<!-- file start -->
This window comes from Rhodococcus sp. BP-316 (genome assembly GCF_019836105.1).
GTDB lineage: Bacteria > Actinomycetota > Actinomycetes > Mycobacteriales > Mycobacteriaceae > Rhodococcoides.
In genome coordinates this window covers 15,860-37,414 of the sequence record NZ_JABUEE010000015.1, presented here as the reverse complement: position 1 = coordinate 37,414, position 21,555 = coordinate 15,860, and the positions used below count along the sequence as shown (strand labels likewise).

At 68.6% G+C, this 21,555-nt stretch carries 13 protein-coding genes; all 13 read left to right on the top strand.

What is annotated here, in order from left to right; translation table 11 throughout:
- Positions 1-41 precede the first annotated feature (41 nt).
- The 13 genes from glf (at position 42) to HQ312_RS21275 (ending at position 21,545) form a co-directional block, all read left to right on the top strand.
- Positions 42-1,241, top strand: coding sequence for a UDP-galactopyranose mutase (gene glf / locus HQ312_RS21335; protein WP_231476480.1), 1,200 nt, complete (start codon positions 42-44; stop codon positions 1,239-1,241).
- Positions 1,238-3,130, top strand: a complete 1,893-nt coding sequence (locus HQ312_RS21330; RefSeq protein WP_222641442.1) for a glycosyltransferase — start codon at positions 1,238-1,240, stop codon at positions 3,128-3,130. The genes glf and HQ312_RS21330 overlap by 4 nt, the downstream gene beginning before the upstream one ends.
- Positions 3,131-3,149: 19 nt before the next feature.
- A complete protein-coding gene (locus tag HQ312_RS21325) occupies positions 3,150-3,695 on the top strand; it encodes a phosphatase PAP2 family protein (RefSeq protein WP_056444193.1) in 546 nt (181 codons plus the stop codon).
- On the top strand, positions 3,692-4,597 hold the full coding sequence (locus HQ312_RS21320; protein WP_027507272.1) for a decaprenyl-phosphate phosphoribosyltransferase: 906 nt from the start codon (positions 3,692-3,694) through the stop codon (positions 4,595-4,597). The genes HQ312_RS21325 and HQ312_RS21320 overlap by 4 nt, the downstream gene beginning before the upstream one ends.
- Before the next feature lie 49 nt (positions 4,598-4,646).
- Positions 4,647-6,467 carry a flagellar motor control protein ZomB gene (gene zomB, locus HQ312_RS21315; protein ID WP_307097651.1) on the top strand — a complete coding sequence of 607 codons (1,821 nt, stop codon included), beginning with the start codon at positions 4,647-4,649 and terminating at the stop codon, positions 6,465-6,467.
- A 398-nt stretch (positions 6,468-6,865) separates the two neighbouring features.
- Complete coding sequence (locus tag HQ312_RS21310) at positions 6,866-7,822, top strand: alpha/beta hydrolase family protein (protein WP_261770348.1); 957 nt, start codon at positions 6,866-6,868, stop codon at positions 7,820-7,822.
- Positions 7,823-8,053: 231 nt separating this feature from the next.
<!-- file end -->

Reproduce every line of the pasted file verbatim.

This window comes from Rhodococcus sp. BP-316 (genome assembly GCF_019836105.1).
GTDB lineage: Bacteria > Actinomycetota > Actinomycetes > Mycobacteriales > Mycobacteriaceae > Rhodococcoides.
In genome coordinates this window covers 15,860-37,414 of the sequence record NZ_JABUEE010000015.1, presented here as the reverse complement: position 1 = coordinate 37,414, position 21,555 = coordinate 15,860, and the positions used below count along the sequence as shown (strand labels likewise).

At 68.6% G+C, this 21,555-nt stretch carries 13 protein-coding genes; all 13 read left to right on the top strand.

What is annotated here, in order from left to right; translation table 11 throughout:
- Positions 1-41 precede the first annotated feature (41 nt).
- The 13 genes from glf (at position 42) to HQ312_RS21275 (ending at position 21,545) form a co-directional block, all read left to right on the top strand.
- Positions 42-1,241, top strand: coding sequence for a UDP-galactopyranose mutase (gene glf / locus HQ312_RS21335; protein WP_231476480.1), 1,200 nt, complete (start codon positions 42-44; stop codon positions 1,239-1,241).
- Positions 1,238-3,130, top strand: a complete 1,893-nt coding sequence (locus HQ312_RS21330; RefSeq protein WP_222641442.1) for a glycosyltransferase — start codon at positions 1,238-1,240, stop codon at positions 3,128-3,130. The genes glf and HQ312_RS21330 overlap by 4 nt, the downstream gene beginning before the upstream one ends.
- Positions 3,131-3,149: 19 nt before the next feature.
- A complete protein-coding gene (locus tag HQ312_RS21325) occupies positions 3,150-3,695 on the top strand; it encodes a phosphatase PAP2 family protein (RefSeq protein WP_056444193.1) in 546 nt (181 codons plus the stop codon).
- On the top strand, positions 3,692-4,597 hold the full coding sequence (locus HQ312_RS21320; protein WP_027507272.1) for a decaprenyl-phosphate phosphoribosyltransferase: 906 nt from the start codon (positions 3,692-3,694) through the stop codon (positions 4,595-4,597). The genes HQ312_RS21325 and HQ312_RS21320 overlap by 4 nt, the downstream gene beginning before the upstream one ends.
- Before the next feature lie 49 nt (positions 4,598-4,646).
- Positions 4,647-6,467 carry a flagellar motor control protein ZomB gene (gene zomB, locus HQ312_RS21315; protein ID WP_307097651.1) on the top strand — a complete coding sequence of 607 codons (1,821 nt, stop codon included), beginning with the start codon at positions 4,647-4,649 and terminating at the stop codon, positions 6,465-6,467.
- A 398-nt stretch (positions 6,468-6,865) separates the two neighbouring features.
- Complete coding sequence (locus tag HQ312_RS21310) at positions 6,866-7,822, top strand: alpha/beta hydrolase family protein (protein WP_261770348.1); 957 nt, start codon at positions 6,866-6,868, stop codon at positions 7,820-7,822.
- Positions 7,823-8,053: 231 nt separating this feature from the next.